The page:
Visiting a village to see the real Zimbabwe!
I accompanied UNICEF Zimbabwe to Mberengwa on my first field trip to pretest a flip chart with messages to prevent cholera transmission.
MBERENGWA, Zimbabwe, 31 January 2019 - Zimbabwe is a totally unfamiliar country for me, a 21-year-old Chinese student, who is currently an intern at UNICEF Zimbabwe in the communication section.
Before I arrived in Zimbabwe, the only knowledge I had about this unique and special country is from the Internet. Zimbabwe is a landlocked country in southern Africa, bordering Zambia in the north, Mozambique in the east, Botswana in the southwest, and South Africa in the south. It covers an area of 390,000 square kilometers, which is approximately the same size as Gansu Province in China and has a total population of 16.53 million. The hot weather, traditional food - sadza (a porridge made of white maize meal), and thatched huts are really different from Chinese style. However, my first month in Harare - the capital city of Zimbabwe – was not so different from being in China. They have big supermarkets with all kinds of fresh fruit, vegetables, and fantastic snacks. And they also have delicious food including Chinese traditional dishes.
It was during a 3-day field trip with UNICEF to rural Mberengwa that I was able to see what I consider, the ‘real Zimbabwe’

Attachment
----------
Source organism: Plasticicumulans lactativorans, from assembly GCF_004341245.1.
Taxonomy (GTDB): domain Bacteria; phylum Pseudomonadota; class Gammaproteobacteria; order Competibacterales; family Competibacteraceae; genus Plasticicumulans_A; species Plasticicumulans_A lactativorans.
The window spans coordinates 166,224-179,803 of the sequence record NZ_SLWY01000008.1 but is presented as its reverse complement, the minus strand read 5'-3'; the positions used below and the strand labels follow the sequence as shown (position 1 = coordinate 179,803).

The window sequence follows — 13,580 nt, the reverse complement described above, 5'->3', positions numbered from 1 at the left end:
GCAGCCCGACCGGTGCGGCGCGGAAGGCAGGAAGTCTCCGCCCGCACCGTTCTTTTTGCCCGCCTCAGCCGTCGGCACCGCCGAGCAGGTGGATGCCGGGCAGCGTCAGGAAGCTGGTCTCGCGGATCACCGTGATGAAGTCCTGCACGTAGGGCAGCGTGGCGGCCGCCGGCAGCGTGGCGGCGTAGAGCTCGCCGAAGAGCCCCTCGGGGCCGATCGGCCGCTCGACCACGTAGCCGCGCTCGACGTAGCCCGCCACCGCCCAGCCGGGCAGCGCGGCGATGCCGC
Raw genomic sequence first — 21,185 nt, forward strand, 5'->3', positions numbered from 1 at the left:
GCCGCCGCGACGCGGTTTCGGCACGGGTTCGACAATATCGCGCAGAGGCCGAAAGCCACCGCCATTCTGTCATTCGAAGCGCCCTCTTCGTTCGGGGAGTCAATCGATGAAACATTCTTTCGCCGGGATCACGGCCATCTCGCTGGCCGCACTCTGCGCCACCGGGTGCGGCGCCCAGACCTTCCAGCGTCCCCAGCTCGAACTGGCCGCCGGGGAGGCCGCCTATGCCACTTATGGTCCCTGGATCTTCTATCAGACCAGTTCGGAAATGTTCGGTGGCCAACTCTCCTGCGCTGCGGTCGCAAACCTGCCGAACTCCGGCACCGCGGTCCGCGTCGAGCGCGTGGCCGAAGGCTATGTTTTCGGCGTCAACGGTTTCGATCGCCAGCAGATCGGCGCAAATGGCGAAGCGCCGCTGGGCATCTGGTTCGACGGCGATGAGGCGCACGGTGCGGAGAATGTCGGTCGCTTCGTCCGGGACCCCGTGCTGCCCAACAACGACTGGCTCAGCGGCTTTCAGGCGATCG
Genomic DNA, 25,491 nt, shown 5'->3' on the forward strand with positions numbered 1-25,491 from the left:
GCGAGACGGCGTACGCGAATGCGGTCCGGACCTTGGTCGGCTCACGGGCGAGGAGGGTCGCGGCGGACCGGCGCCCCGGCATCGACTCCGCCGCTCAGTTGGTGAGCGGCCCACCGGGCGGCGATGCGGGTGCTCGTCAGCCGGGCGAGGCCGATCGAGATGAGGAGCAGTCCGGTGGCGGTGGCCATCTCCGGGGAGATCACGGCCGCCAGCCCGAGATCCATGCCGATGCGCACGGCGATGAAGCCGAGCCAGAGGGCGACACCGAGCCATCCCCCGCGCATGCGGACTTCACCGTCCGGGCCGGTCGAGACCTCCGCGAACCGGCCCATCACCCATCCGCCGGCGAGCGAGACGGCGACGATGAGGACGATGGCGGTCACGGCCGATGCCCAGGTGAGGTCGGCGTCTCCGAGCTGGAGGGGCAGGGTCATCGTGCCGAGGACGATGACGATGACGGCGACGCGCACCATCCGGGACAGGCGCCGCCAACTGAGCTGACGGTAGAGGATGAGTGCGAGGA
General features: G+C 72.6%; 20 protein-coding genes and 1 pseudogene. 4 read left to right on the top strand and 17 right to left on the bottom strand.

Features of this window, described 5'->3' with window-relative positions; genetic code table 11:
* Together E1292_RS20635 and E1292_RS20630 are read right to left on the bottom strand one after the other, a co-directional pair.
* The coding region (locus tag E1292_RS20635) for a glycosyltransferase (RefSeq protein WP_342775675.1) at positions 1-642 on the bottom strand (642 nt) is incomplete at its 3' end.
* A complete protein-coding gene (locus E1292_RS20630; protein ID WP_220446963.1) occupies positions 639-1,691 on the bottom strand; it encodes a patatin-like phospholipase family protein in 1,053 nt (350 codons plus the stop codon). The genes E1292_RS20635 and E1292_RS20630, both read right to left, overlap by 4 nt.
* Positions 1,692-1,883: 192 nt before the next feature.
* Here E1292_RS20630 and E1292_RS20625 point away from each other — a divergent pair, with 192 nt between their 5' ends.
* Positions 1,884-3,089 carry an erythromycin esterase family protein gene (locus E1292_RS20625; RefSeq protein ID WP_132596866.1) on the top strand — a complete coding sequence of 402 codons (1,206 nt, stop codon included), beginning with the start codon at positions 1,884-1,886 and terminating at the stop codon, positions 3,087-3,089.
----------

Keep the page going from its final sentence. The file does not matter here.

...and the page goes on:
Mberengwa is located in Midlands Province in the southern part of Zimbabwe, 387 kilometers from the capital city, Harare. This area is abundant in minerals such as gold, asbestos, and emeralds. It also experiences high temperatures and drought. Lack of electricity and limited teaching facilities, mean that few children receive a quality education.
UNICEF was visiting Mberengwa to pretest with communities, a flip chart with 18 illustrated cholera prevention messages promoting hand-washing, toilet use and boiling water for household use, among others. Early in 2019, the area experienced a serious cholera outbreak in which 26 cases were identified and two people died. Fortunately, there were no cases in the second half of January. The flip charts are designed for use by village health workers to raise community awareness on how to prevent and control the disease.
Pretesting the educational material provides useful feedback on which messages and images are effective and which are not, with different communities. To conduct the pretest, focus group discussions were held at Chomubhobho primary school.
When I visited the school,
The playground was filled with children playing, chasing, laughing, and drawing.
The school structure comprised two bungalows without desks or chairs and with a galvanized tin roof. The children, however, were happy and energetic. At first, they looked at me with bashful smiles which were symbols of shyness, I thought. When I tried to break the ice by asking, “How are you?”, one young girl boldly replied, “I am fine”. Wide-eyed and dressed in her red uniform she shook hands with me. Her bravery encouraged other children to step forward to shake hands with me and so we built trust between us. I was completely moved by their hospitality and friendliness during the visit. With this trustful foundation established, two focus group discussions were held at the school: one for children aged 6 to 18, and one for adults.
This was my first opportunity to experience authentic village life in Zimbabwe. I saw vast grasslands, natural living places, and honest residents. It is my hope that the young children I met will continue to be healthy by learning about how to practice good sanitation and hygiene; and avoid getting cholera.